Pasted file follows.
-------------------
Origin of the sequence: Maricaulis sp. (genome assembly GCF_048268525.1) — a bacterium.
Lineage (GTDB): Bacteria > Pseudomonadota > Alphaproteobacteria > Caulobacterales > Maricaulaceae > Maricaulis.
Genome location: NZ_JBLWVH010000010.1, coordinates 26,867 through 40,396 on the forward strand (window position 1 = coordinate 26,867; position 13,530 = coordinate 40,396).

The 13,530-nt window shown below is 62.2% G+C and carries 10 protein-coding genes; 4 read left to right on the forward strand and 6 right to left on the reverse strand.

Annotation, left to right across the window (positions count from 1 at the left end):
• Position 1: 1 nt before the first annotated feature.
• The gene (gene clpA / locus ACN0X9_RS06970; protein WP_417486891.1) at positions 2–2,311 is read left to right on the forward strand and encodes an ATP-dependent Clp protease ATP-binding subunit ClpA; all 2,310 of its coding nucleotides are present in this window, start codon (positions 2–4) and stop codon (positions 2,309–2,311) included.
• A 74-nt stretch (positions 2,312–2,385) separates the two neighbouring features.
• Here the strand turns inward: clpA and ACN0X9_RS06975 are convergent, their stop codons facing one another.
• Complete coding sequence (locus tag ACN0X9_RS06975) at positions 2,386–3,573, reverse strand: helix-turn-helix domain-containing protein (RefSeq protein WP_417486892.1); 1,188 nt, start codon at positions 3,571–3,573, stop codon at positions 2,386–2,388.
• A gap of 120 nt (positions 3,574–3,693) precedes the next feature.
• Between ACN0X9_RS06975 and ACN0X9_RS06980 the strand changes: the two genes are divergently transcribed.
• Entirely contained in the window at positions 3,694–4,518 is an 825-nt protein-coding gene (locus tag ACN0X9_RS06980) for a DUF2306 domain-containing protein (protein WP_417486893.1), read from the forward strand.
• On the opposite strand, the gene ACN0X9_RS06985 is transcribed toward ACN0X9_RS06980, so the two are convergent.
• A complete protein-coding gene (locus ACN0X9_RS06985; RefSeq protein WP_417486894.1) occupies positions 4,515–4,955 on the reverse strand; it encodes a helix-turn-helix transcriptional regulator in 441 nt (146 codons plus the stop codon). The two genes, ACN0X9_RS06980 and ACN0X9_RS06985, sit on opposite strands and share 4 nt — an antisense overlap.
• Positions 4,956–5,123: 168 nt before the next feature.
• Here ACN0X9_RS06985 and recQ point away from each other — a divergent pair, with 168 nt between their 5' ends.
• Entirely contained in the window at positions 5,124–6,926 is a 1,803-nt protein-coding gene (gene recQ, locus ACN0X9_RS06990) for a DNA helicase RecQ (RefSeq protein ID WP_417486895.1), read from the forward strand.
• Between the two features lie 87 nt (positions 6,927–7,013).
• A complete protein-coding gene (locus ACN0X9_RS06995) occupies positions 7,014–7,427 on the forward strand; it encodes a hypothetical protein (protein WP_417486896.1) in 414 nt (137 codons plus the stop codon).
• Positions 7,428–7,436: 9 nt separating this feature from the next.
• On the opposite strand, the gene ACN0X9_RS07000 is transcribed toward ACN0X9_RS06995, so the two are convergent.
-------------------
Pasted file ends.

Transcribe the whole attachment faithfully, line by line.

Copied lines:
Origin of the sequence: Maricaulis sp. (genome assembly GCF_048268525.1) — a bacterium.
Lineage (GTDB): Bacteria > Pseudomonadota > Alphaproteobacteria > Caulobacterales > Maricaulaceae > Maricaulis.
Genome location: NZ_JBLWVH010000010.1, coordinates 26,867 through 40,396 on the forward strand (window position 1 = coordinate 26,867; position 13,530 = coordinate 40,396).

The 13,530-nt window shown below is 62.2% G+C and carries 10 protein-coding genes; 4 read left to right on the forward strand and 6 right to left on the reverse strand.

Annotation, left to right across the window (positions count from 1 at the left end):
• Position 1: 1 nt before the first annotated feature.
• The gene (gene clpA / locus ACN0X9_RS06970; protein WP_417486891.1) at positions 2–2,311 is read left to right on the forward strand and encodes an ATP-dependent Clp protease ATP-binding subunit ClpA; all 2,310 of its coding nucleotides are present in this window, start codon (positions 2–4) and stop codon (positions 2,309–2,311) included.
• A 74-nt stretch (positions 2,312–2,385) separates the two neighbouring features.
• Here the strand turns inward: clpA and ACN0X9_RS06975 are convergent, their stop codons facing one another.
• Complete coding sequence (locus tag ACN0X9_RS06975) at positions 2,386–3,573, reverse strand: helix-turn-helix domain-containing protein (RefSeq protein WP_417486892.1); 1,188 nt, start codon at positions 3,571–3,573, stop codon at positions 2,386–2,388.
• A gap of 120 nt (positions 3,574–3,693) precedes the next feature.
• Between ACN0X9_RS06975 and ACN0X9_RS06980 the strand changes: the two genes are divergently transcribed.
• Entirely contained in the window at positions 3,694–4,518 is an 825-nt protein-coding gene (locus tag ACN0X9_RS06980) for a DUF2306 domain-containing protein (protein WP_417486893.1), read from the forward strand.
• On the opposite strand, the gene ACN0X9_RS06985 is transcribed toward ACN0X9_RS06980, so the two are convergent.
• A complete protein-coding gene (locus ACN0X9_RS06985; RefSeq protein WP_417486894.1) occupies positions 4,515–4,955 on the reverse strand; it encodes a helix-turn-helix transcriptional regulator in 441 nt (146 codons plus the stop codon). The two genes, ACN0X9_RS06980 and ACN0X9_RS06985, sit on opposite strands and share 4 nt — an antisense overlap.
• Positions 4,956–5,123: 168 nt before the next feature.
• Here ACN0X9_RS06985 and recQ point away from each other — a divergent pair, with 168 nt between their 5' ends.
• Entirely contained in the window at positions 5,124–6,926 is a 1,803-nt protein-coding gene (gene recQ, locus ACN0X9_RS06990) for a DNA helicase RecQ (RefSeq protein ID WP_417486895.1), read from the forward strand.
• Between the two features lie 87 nt (positions 6,927–7,013).
• A complete protein-coding gene (locus ACN0X9_RS06995) occupies positions 7,014–7,427 on the forward strand; it encodes a hypothetical protein (protein WP_417486896.1) in 414 nt (137 codons plus the stop codon).
• Positions 7,428–7,436: 9 nt separating this feature from the next.
• On the opposite strand, the gene ACN0X9_RS07000 is transcribed toward ACN0X9_RS06995, so the two are convergent.